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Wednesday, April 17, 2024

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Day of action focuses on CT undocumented's healthcare needs; 7 jurors seated in first Trump criminal trial; ND looks to ease 'upskill' obstacles for former college students; Black Maternal Health Week ends, health disparities persist.

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Seven jury members were seated in Trump's hush money case. House Speaker Johnson could lose his job over Ukraine aid. And the SCOTUS heard oral arguments in a case that could undo charges for January 6th rioters.

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Fears grow that low-income folks living in USDA housing could be forced out, North Carolina's small and Black-owned farms are helped by new wind and solar revenues, and small towns are eligible for grants to boost civic participation..

Proposed IN law prohibits US adversaries from buying farmland

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Thursday, February 29, 2024   

Legislation aimed at stopping U.S. adversaries from owning farmland in Indiana will be argued before the full state Senate today.

Rep. Kendell Culp, R-Rensselaer, authored House Bill 1183. If approved, it would bar citizens and companies from China, Cuba, Iran, North Korea, Russia and Venezuela from buying or leasing agricultural land in the state, any property located within 10 miles of military armories or within 50 miles of military bases.

"If we lose even a fraction of our food production this quickly would become a national security issue," Culp asserted. "Chinese interests, for example, own about 400,000 acres in the U.S. In Indiana, 2.2% of Indiana's farmland is owned by foreign entities."

Culp noted Indiana's Attorney General would be tasked with enforcing the law. Opponents argued the bill goes too far and punishes Hoosiers who fled one of the six targeted countries to legally become U.S. citizens.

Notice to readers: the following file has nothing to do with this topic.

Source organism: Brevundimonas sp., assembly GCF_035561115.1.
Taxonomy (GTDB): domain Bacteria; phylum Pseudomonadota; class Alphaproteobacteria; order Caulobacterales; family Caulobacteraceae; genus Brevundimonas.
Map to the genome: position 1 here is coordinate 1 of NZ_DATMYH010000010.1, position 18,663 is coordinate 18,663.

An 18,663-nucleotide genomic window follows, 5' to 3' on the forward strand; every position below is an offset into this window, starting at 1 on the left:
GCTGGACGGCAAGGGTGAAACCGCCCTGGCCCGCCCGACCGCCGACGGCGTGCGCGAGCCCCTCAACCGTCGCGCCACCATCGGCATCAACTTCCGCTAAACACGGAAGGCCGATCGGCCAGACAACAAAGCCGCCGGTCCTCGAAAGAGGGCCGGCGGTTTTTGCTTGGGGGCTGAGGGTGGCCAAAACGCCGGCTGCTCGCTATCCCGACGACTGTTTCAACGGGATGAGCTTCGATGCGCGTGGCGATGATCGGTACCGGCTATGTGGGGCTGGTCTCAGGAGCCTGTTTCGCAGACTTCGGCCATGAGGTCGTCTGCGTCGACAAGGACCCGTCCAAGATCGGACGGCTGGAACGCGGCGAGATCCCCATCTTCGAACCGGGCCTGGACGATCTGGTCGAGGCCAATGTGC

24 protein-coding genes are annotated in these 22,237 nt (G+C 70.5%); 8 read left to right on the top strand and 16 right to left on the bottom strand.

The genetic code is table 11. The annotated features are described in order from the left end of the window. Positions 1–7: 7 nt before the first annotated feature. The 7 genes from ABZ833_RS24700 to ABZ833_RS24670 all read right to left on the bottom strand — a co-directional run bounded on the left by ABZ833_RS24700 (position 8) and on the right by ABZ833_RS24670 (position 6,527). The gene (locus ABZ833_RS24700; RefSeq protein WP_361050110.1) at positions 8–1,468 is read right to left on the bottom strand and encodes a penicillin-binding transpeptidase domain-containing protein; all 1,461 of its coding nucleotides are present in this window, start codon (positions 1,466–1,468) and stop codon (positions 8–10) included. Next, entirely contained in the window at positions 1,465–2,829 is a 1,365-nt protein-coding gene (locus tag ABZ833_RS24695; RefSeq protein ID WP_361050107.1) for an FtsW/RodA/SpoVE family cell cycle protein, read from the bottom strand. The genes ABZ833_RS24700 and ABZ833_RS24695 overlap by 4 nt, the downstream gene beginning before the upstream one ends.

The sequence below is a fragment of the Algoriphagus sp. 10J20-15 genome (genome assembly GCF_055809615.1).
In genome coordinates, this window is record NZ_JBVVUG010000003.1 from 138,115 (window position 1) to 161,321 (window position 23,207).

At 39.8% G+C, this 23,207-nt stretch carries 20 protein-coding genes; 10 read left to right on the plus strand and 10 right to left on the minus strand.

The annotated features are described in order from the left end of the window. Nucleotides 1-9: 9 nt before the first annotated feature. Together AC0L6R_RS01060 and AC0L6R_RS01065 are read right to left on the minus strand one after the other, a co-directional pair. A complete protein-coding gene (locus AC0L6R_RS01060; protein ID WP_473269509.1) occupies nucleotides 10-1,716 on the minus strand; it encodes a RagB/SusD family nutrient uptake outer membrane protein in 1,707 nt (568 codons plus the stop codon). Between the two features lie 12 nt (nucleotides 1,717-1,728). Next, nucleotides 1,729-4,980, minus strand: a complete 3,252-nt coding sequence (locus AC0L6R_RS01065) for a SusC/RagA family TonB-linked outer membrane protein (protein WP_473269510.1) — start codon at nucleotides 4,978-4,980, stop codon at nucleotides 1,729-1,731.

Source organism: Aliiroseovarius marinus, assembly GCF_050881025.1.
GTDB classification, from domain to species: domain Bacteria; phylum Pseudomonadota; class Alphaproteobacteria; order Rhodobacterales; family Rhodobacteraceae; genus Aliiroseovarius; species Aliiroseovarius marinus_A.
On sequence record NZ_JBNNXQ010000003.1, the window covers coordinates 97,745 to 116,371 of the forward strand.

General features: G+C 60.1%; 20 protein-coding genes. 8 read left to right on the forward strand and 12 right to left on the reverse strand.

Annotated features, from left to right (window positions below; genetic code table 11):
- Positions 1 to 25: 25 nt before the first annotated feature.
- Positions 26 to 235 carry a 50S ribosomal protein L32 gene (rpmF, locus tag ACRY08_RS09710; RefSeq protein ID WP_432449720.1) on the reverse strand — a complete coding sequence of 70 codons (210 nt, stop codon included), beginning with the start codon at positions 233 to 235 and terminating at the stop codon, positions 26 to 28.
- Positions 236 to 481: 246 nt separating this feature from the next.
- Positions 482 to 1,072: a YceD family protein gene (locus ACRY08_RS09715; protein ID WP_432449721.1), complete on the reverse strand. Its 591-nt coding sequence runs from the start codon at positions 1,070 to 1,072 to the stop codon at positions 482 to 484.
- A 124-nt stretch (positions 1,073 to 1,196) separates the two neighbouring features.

Chris Daley, executive director of the ACLU of Indiana, asked state lawmakers to step back and ask whether the proposed legislation represents Hoosier values.

"You are telling them they are no longer welcome here except for as employees of someone else," Daley contended. "The attorney general's representative was very helpful and making very clear this isn't just about ownership; it's about leasing. This bill is far too broad for the goal that you have stated."

However, proponents of the bill say the issue goes beyond food security.

Brian Cavenaugh, senior vice president of the national security consulting firm American Global Strategies, warned the Senate Ag Committee our adversaries are strategic and do their homework.

"The one that keeps me up at night is the People's Republic of China," Cavenaugh explained. "Many national security experts, including myself, believe that China represents the greatest threat to our national security in this generation. What they're doing is prepositioning stuff in a way to cripple our economy, cripple the society."


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